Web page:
Timothy Lynch was born in County Cork, Ireland circa 1834, the son of John Lynch &  Honora Harrington. Like many other Irish, Timothy chose to leave his homeland for a chance of a better life abroad. He boarded a ship and emigrated to the United States arriving in New York City sometime around 1854. Shortly after, he settled in Newport, Rhode Island, where he married and started his family. Timothy Lynch married Bridget Harrington "Delia" on October 4, 1863 in Newport. Annie, the first child of Timothy & Bridget was born in 1864, one of 11 known children of the couple. Tim worked as a laborer and Bridget worked in the house raising the children.

January 1872, Timothy Lynch ran into some trouble. As Reported by the Newport Daily News,   One evening Tim had spent many hours at a local pub drinking. After many hours passed, his wife Bridget went out with a cousin, Humphrey Lynch to bring Tim home. While the three were walking home, Florence Sullivan, a man that had been drinking with Tim, came up behind him and for reasons unknown a fight ensued. Timothy used a jack knife and stabbed Florence Sullivan in the neck and ultimately killed him. Timothy Lynch was jailed, tried and imprisoned in the State Prison of Providence.

According to the Newport Daily News, Tim Lynch was Pardoned and released from a life long prison sentence. Below is the article's transcription:

Newport Daily News
Wednesday, February 3, 1875

General Assembly
Adjourned Session of Providence
________________
Tuesday Feb 2


The senate met at 11 o’clock A.M. and was called to order by Gov. Howard.
The governor presented his recommendation, for the pardon of Timothy Lynch, under life sentence for the murder of Lawrence Sullivan, asked for the advice and consent of the senate to exercise the pardoning power in his case.
In submitting to the senate the recommendation, the governor said that it seemed proper to him that he should advert for a moment to the position which he originally took in regard to the exercise of executive clemency, and he asked senators to bear him witness that at no time during his administration have pardons been dispensed with any lavish hand. It seems especially proper to make a remark of this kind from the fact that in the present instance the prisoner has served but a few years of his sentence. My experience, said the governor, has satisfied me that the greatest efforts are made and the greatest number of signatures obtained in behalf of the pardon of those least worthy of it. This man had no idea of any efforts being made in his behalf until I called him into the parlor of the prison a while ago, and spoke to the him about the matter. While I have refrained from the free exercise of the pardoning power, I have constantly made efforts to learn, if possible, if there are prisoners deserving of pardon; but they have not been brought to the attention of the executive. In conversation with the attorney general a while ago, he referred to this matter - and I may observe here that while the attorney general has been remarkably successful in pursuing convictions, he also thoroughly imbued with the spirit of kindness and consideration for prisoners - he stated to me that there was one man in prison (Timothy Lynch) who he felt did not deserve the life sentence he was under; and after conferring with him, I made special efforts to investigate the case. I became convinced that the man was guiltless of the crime for which he was convicted. His honor Judge Brayton, before the case was tried, has assured me that he was suprised at the verdict, and had never believed that Lynch was guilty of murder. The fact is, the man if very ignorant. and although not a man of intemperate habits, and engaged in a brawl in a liquor shop in Newport. In the course of the melee he drew a knife but did not use it. His wife, a worthy woman, I am informed, went to the place and led him home. They had passed some way up the street, when this Sullivan, represented to be much larger and more powerful man than the prisoner, came up behind him and fell upon him throwing him to the ground. Sullivan then fatally stabbed, undoubtedly by the prisoner. The attorney general and his honor the judge are perfectly satisfied that it was not the crime of murder, and there is a question whether it was even manslaughter. The act is one that any man under the same circumstances would have committed.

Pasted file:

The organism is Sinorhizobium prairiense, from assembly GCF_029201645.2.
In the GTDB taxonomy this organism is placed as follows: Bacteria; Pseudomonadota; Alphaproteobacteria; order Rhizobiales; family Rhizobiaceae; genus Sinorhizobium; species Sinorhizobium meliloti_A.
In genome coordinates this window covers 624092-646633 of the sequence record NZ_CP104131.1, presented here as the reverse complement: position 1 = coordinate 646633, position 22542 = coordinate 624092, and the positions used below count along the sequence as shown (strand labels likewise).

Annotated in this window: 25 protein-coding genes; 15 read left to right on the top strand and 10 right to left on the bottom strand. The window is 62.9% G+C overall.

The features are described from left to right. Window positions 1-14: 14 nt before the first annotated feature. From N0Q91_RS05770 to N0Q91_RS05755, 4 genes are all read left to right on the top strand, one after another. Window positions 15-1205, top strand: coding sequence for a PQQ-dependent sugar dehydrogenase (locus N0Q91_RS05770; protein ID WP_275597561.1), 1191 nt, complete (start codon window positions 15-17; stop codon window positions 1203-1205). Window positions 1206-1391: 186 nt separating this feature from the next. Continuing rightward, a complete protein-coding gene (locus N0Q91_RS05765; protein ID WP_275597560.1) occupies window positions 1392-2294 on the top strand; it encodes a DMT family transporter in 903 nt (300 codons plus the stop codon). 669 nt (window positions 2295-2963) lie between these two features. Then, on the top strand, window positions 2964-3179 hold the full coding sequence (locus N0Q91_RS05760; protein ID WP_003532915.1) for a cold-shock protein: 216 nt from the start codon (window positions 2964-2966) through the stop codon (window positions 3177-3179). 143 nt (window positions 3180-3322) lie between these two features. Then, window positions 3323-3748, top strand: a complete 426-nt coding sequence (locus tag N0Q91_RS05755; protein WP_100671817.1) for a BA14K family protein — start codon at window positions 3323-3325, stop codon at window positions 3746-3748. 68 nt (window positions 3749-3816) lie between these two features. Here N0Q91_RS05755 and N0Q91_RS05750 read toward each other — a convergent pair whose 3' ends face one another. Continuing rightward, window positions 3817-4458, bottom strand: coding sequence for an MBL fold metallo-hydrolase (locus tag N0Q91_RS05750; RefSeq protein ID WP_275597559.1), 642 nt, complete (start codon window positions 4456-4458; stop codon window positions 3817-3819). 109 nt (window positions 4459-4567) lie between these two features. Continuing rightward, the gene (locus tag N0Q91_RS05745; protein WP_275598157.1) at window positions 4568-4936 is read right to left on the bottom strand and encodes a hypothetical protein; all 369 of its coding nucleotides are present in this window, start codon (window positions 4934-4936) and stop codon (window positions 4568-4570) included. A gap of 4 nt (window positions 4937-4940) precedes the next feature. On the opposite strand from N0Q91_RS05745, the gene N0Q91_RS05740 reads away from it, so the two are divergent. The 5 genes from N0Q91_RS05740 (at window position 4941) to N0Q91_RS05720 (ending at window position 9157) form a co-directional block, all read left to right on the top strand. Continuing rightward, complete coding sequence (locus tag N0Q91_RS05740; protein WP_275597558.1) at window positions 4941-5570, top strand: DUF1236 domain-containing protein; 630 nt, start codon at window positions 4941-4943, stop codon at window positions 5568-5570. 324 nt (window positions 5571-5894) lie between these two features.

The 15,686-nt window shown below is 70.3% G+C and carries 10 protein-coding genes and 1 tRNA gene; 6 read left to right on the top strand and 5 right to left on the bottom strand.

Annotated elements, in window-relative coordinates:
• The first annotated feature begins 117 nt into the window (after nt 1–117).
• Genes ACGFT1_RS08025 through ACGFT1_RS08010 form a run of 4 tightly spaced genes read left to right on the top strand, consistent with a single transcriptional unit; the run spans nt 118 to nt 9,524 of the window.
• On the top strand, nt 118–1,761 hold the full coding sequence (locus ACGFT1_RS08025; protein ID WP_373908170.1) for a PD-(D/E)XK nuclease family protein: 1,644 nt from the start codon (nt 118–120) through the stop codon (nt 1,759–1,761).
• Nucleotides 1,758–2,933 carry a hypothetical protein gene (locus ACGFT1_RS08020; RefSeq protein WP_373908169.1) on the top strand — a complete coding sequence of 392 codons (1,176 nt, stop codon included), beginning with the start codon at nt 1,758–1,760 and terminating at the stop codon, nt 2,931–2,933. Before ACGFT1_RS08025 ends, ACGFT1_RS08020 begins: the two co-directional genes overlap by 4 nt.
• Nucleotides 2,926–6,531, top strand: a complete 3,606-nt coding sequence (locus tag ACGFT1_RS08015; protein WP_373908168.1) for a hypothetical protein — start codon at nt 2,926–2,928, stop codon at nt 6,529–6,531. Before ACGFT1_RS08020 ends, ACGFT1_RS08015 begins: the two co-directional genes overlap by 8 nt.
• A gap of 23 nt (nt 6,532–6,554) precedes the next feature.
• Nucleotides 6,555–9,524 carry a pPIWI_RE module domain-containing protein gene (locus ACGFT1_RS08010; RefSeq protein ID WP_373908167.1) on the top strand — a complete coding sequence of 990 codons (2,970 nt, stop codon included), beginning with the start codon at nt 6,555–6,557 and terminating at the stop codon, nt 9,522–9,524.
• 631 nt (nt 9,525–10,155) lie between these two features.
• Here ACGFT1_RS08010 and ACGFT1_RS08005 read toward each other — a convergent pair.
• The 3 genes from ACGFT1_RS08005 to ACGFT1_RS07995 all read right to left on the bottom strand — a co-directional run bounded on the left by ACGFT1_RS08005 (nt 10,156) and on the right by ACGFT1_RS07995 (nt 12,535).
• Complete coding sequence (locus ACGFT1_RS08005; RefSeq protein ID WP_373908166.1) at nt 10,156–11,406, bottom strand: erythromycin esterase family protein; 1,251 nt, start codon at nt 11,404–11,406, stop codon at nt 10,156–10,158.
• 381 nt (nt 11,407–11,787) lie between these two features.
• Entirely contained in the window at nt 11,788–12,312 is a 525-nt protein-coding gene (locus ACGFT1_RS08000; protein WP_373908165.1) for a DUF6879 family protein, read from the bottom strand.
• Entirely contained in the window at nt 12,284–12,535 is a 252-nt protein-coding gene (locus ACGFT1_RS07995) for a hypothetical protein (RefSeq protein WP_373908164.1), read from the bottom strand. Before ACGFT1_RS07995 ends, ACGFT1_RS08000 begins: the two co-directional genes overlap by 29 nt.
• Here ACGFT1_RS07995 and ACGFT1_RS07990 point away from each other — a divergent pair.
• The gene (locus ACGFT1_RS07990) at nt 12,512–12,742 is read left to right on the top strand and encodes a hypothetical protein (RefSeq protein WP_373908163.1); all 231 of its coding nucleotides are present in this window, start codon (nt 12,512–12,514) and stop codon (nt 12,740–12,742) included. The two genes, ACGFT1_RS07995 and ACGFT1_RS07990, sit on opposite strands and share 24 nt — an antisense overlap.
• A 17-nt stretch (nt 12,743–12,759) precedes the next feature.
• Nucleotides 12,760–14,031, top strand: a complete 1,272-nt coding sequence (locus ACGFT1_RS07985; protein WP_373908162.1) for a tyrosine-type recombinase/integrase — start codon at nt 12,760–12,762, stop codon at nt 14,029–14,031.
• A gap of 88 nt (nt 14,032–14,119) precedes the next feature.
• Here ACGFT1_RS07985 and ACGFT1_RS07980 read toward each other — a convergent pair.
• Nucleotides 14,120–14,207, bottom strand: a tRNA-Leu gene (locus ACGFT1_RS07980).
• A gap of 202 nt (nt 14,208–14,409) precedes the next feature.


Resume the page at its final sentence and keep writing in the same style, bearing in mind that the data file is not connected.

The governor, in this connection presented a communication from the attorney general in relation to Lynch, in which he gives it as his opinion that Lynch is not guilty of murder, and recommends that this pardon be granted.
The prisoner, in his petition, represents that he is guiltless of the murder of Lawrence Sullivan; that all he knows in relation to the matter is that he was proceeding to his own home quietly with his wife was assaulted by Sullivan; that he had no ill-feeling against Sullivan or reason for taking his life, that he is utterly unconscious of having delivered the blow which caused his death, but from the evidence brought in his ease he supposed he must have committed the act; that he is a poor man: that his wife and family have been in a very destitute condition during his confinement in prison, three of his family having died, he thinks because of their destitution.
The Lieutenant governor spoke very favorable in relation to the prisoner. He is a harmless, ignorant man but of very great personal industry, he said, and he believed it to be the unanimous sentiment of the people of Newport, in which place the alleged murder was committed, that he should be pardoned.
The lieutenant governor in the chair. The was following resolution was then adopted:-
Voted and resolved--That the senate do hereby advise and consent to the granting of the praer and petitioner, said Timothy Lynch, as recommended by his excellency the governor, and that the warden of the State Prison be directed to release said Timothy Lynch from his said imprisonment.